The PCMark Vantage Benchmark put all doubts to rest with a score of 6684 confirming the EliteBook as a screamer. An absolute bullet-train. The performance we managed to extract out of the EliteBook 8460 was so good that it fell marginally short of pure gaming machines like Dell XPS 15z, which scored around 8500. It also fell short of the Dell Vostro 3350, it’s direct competitor, which scored a crazy 8050 in our tests, but that was because the Dell was running superior processing hardware in Intel’s core i7 processor. The EliteBook more than made up with it’s graphical capabilities.

Another area where the EliteBook managed to hold its own was the touchy point of battery endurance. Its 6 cell battery managed to crank out 6.5 hours on the battery mark test and also hovered around 6 hours and 15 minutes in real world testing. This was not bad considering the Apple MacBook Pro manages 7 hours on it sealed battery while HP offers a user replaceable solution. HP even offers an extended battery, which cranks up the battery life in excess of 24 hours, but that after market add-on will only attract roadrunners.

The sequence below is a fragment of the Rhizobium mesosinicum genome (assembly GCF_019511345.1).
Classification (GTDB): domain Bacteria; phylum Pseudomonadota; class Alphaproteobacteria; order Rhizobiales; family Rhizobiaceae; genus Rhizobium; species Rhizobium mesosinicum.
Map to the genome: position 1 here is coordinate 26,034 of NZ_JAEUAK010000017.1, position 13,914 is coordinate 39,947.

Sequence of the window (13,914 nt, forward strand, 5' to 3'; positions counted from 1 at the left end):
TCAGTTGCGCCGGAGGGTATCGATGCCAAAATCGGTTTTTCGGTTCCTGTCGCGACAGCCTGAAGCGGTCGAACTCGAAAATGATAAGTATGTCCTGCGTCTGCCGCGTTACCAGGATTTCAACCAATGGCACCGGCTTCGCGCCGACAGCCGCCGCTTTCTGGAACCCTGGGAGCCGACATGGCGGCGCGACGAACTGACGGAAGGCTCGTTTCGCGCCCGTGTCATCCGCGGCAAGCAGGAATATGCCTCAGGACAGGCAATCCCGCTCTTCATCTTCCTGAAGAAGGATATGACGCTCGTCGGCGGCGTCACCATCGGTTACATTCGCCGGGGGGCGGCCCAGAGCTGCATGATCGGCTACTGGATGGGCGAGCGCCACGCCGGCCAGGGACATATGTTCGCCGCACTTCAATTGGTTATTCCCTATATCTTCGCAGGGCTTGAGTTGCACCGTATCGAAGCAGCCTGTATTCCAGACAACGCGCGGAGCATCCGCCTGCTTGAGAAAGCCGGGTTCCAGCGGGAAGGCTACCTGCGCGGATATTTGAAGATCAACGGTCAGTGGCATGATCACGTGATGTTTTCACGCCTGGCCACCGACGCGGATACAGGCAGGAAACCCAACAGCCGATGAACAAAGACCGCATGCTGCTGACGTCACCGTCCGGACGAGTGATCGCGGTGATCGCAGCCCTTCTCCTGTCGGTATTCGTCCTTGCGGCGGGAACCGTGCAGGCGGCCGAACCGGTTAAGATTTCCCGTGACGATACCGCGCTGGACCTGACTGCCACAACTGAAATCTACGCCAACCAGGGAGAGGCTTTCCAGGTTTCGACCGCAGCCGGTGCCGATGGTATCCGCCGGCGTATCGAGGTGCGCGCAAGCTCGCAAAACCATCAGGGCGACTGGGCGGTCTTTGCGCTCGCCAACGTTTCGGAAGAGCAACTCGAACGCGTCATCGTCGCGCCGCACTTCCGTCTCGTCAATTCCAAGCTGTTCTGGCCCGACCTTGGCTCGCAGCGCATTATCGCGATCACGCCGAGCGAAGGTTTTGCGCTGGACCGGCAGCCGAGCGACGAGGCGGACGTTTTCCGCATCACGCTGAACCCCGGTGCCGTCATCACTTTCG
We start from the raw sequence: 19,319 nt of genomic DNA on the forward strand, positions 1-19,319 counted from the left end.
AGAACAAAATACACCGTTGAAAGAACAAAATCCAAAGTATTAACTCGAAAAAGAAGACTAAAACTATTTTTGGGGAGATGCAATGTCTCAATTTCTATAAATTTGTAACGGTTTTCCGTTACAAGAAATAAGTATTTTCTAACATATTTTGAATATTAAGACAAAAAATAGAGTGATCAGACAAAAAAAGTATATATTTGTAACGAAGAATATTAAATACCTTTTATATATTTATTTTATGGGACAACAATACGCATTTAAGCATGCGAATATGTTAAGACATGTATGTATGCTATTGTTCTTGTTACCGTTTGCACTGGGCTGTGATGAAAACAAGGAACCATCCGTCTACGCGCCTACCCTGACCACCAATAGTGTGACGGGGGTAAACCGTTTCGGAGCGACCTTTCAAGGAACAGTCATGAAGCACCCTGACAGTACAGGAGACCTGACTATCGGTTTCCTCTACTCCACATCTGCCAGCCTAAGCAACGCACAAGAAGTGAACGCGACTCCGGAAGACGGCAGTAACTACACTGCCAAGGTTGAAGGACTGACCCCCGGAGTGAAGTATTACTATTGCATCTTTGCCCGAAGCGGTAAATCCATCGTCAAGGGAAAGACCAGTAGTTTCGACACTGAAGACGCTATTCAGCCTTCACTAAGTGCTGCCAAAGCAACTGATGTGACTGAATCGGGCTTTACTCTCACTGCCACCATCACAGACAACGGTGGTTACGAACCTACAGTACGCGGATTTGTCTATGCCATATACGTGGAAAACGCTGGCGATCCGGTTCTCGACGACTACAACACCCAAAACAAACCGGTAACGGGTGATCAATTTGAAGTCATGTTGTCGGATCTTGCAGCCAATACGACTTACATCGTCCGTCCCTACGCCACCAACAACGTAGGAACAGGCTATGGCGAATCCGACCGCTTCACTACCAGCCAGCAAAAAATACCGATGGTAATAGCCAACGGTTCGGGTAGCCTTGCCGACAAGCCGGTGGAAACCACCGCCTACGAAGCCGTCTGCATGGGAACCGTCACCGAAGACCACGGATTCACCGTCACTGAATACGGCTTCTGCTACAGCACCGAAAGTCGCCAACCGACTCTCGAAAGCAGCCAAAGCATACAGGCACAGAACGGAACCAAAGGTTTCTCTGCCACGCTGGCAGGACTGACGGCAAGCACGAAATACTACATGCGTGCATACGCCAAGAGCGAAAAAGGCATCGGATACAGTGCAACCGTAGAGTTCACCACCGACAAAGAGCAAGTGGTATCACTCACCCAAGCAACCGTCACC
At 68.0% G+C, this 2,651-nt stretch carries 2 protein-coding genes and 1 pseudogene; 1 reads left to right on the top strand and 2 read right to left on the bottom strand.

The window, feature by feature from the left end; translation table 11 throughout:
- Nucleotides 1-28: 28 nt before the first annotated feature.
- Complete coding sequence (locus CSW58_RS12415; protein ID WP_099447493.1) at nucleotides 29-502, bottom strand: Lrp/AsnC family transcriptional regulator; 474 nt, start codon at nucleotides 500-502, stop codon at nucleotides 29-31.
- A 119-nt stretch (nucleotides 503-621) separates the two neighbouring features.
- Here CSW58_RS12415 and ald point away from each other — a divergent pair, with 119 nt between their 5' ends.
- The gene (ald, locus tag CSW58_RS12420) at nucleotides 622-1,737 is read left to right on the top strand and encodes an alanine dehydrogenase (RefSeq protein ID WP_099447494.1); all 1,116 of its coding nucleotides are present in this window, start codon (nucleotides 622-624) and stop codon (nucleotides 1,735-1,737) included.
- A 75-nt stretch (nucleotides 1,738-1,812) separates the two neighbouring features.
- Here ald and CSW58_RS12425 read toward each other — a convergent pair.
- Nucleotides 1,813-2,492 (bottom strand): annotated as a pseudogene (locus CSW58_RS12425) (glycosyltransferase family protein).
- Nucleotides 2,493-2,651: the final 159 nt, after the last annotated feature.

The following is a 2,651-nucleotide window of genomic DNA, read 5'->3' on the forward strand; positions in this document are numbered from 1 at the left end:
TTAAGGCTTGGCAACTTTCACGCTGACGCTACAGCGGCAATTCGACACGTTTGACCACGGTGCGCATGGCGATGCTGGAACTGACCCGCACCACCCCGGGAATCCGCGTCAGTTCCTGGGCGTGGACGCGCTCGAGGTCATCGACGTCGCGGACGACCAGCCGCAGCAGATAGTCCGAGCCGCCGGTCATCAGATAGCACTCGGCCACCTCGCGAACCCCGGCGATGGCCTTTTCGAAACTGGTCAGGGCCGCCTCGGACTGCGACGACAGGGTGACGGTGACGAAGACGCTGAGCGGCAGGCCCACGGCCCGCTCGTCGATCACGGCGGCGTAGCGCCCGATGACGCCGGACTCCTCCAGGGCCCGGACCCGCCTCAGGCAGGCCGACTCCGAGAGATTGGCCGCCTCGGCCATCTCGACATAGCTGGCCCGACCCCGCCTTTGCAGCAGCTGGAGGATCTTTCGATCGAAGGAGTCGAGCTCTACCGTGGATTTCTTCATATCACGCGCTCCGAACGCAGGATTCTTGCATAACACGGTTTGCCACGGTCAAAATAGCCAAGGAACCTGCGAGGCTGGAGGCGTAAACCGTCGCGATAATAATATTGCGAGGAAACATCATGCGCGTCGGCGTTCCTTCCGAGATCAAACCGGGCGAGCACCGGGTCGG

As far as business centric notebooks go, there are not many that combine pure horsepower, stunning build quality and MacBook-like good looks. The HP EliteBook 8460 does, in a subtle and unique package. It is a truly sublime piece of hardware.

If you are a Windows-leaning business user with Rs 1 lakh to spare, the HP EliteBook 8460 should be the poison you choose.


Sublime Build
Scorching performance
Superb Battery life


Outdated Graphics card
Slightly Expensive

Source: NDTV